Both Syrian and Russian aircraft flattened apartment buildings and used cluster bombs and incendiaries along with the Russian version of bunker busters to drive the defenders to surrender. 

In the process and on multiple occasions, Russian and Syrian air forces targeted medical centers and hospitals including the al-Sakhour Medical Center, a well-known hospital in Aleppo that was hit four different times. 

In all, the Russians and Syrians attacked 16 different medical facilities, according to rights lobby Human Rights Watch. Russia and Syria also knocked out water pumping stations and electricity.

Aleppo is not Ukraine. The battle for Aleppo involved irregular rebel Islamist forces, including al-Qaeda, that lacked heavy artillery or capable anti-aircraft weapons. What marked the Russian-Syrian campaign was ruthless attacks on civilians and the medical infrastructure.

Ukraine is different in many ways. Ukraine has an army that is gaining ground against Russian and Russia-aligned local forces. Ukraine still has an air force, although limited to a few fighter planes and helicopters, and it has plenty of artillery and armor.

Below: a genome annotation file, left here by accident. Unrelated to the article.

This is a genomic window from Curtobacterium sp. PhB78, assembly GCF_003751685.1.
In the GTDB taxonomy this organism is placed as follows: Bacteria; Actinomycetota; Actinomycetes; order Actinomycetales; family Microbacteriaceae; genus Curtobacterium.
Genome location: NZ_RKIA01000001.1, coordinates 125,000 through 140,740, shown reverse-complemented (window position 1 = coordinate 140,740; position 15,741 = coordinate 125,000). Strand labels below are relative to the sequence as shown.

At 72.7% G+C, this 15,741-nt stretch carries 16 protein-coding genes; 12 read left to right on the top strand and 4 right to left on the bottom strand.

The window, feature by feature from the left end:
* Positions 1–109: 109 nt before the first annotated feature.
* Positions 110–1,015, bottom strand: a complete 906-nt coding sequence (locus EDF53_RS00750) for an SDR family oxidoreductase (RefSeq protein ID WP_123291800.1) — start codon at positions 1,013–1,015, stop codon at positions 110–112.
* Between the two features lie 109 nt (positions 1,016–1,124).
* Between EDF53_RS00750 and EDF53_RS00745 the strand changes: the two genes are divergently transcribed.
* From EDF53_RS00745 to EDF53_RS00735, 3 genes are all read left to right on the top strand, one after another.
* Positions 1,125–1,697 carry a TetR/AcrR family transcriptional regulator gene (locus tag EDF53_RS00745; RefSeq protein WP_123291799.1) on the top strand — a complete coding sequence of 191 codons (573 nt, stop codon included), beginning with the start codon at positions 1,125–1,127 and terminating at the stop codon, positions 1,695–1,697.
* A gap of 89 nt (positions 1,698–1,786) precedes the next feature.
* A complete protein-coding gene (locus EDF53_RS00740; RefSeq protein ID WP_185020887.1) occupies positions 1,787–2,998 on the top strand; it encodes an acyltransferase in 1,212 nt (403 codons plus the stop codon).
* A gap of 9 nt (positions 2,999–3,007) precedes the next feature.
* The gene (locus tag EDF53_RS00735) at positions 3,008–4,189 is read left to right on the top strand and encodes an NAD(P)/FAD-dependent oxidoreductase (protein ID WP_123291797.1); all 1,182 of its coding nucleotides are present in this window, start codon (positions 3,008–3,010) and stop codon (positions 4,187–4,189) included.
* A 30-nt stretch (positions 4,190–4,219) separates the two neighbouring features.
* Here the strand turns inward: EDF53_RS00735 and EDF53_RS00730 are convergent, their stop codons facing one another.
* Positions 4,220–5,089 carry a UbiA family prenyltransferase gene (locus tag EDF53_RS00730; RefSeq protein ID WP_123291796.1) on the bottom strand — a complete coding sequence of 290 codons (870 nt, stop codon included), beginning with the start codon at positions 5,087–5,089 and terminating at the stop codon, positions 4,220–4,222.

Ukraine also has launched many attacks behind the front lines, using local partisans who have carried out targeted killings of “traitors” and bombed airfields and ports under Russian control.

While the Aleppo Islamists used terror tactics when they could, once they were squeezed into the Aleppo neighborhoods they were trapped.

The aftermath of Aleppo after Russian bombing. Could areas of Ukraine soon look the same? Photo: Amnesty International

In Ukraine, it appears the Russian strategy is to inflict enough damage around the country in order to force Ukraine’s leaders to the bargaining table. Until now, the war has not produced a successful negotiation because Washington has opposed it and conditioned its support and aid for post-war reconstruction accordingly.